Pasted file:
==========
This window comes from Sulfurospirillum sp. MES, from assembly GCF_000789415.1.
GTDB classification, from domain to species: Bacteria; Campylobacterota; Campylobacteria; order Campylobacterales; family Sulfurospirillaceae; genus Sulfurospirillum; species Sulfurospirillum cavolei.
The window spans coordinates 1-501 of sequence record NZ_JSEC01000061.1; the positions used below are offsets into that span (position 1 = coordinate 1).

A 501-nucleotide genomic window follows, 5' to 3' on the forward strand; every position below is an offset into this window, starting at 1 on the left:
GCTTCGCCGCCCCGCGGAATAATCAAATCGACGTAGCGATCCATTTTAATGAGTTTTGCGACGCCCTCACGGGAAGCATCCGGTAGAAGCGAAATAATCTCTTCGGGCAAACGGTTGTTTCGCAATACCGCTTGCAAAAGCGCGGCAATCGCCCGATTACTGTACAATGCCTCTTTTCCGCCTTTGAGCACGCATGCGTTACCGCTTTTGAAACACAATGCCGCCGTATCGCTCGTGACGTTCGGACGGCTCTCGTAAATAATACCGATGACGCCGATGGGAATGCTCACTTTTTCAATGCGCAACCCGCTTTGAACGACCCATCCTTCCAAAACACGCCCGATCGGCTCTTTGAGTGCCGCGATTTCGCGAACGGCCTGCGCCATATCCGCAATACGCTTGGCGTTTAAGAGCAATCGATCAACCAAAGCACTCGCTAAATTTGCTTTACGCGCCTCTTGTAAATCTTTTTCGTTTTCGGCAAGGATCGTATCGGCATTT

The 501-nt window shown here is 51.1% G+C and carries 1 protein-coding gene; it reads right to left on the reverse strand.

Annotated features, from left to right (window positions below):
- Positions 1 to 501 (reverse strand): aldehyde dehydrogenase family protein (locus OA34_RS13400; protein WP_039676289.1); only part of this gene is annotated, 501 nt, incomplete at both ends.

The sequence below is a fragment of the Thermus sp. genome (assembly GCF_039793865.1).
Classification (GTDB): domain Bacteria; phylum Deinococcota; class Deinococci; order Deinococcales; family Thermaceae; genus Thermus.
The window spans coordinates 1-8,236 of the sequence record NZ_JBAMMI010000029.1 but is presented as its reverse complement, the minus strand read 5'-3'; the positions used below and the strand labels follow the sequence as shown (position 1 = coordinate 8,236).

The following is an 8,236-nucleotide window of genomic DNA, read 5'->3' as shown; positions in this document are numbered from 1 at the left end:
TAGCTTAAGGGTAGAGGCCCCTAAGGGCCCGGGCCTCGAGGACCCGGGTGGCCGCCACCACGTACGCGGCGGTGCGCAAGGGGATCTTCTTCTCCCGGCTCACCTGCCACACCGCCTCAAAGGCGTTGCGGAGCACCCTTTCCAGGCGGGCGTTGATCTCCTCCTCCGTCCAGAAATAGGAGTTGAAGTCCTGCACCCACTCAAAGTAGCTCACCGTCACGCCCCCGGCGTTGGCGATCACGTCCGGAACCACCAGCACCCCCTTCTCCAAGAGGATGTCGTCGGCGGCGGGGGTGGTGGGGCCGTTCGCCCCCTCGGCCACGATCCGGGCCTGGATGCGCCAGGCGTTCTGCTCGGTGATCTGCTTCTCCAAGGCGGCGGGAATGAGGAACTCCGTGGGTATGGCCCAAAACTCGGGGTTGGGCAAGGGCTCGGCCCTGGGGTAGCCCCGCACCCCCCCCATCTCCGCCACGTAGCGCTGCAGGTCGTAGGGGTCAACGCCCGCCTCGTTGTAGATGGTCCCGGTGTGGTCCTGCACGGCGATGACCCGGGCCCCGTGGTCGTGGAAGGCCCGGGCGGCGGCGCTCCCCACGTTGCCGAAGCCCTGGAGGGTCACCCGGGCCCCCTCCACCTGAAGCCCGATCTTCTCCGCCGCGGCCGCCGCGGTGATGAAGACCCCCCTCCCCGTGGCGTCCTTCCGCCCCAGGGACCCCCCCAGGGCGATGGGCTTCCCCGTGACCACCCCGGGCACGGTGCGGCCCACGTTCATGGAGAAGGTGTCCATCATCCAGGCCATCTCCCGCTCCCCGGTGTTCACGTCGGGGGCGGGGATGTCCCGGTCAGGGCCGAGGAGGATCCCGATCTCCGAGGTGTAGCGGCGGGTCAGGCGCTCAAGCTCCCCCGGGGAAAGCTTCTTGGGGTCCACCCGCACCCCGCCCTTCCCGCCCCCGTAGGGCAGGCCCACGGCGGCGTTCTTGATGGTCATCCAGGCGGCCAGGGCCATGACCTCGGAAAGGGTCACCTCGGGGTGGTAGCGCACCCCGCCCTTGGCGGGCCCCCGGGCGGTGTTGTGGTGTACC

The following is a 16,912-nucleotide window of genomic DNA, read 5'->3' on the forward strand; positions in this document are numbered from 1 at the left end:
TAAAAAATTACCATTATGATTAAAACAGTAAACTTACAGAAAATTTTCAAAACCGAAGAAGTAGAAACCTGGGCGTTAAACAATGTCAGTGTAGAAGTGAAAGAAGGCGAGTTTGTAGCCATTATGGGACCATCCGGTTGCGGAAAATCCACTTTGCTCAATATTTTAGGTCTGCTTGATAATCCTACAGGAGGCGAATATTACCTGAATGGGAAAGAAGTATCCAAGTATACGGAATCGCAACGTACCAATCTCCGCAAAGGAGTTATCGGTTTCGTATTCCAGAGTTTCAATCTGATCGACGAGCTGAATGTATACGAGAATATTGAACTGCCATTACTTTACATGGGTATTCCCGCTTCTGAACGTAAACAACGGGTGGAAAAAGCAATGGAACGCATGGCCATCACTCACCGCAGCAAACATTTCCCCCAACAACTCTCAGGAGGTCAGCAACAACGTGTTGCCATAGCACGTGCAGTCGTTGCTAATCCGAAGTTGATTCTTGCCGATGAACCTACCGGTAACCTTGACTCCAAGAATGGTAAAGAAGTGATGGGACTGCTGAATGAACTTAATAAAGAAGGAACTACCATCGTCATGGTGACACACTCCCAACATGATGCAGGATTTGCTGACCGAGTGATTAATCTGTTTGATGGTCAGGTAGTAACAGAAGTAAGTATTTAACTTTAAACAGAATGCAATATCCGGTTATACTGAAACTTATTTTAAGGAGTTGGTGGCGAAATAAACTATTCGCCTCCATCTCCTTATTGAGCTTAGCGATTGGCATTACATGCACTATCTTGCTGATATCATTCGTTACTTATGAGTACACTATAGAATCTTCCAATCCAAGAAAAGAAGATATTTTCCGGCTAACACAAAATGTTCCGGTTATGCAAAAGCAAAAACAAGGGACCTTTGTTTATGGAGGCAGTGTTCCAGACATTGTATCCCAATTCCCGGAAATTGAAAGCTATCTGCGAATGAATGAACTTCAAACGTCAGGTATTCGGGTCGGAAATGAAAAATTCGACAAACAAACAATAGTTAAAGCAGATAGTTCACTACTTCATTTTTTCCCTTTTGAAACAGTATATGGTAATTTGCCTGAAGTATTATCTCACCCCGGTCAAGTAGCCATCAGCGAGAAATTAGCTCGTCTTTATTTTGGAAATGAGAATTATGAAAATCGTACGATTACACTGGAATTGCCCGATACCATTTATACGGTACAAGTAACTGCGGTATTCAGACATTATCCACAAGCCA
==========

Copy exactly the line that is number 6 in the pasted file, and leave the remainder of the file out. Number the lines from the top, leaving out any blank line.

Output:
The 501-nt window shown here is 51.1% G+C and carries 1 protein-coding gene; it reads right to left on the reverse strand.